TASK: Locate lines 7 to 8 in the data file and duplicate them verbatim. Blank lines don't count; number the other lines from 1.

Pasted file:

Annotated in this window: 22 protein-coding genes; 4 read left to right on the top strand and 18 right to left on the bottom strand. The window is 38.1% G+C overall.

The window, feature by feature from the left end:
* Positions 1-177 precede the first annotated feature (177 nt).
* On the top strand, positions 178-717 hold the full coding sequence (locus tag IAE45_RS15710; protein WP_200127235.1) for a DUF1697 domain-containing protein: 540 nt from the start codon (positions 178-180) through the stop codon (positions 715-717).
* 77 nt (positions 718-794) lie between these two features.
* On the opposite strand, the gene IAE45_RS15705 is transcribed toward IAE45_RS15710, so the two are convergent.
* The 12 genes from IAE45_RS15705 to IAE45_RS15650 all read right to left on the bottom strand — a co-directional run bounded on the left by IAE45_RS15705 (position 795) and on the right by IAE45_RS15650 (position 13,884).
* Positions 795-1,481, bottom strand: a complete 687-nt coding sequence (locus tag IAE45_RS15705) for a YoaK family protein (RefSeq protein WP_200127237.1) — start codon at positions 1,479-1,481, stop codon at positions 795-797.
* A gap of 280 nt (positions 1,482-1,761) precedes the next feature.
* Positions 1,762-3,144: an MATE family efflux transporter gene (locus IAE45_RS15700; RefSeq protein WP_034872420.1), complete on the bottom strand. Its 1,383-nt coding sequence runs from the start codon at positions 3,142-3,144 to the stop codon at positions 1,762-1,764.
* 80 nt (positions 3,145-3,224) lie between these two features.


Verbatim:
* The 12 genes from IAE45_RS15705 to IAE45_RS15650 all read right to left on the bottom strand — a co-directional run bounded on the left by IAE45_RS15705 (position 795) and on the right by IAE45_RS15650 (position 13,884).
* Positions 795-1,481, bottom strand: a complete 687-nt coding sequence (locus tag IAE45_RS15705) for a YoaK family protein (RefSeq protein WP_200127237.1) — start codon at positions 1,479-1,481, stop codon at positions 795-797.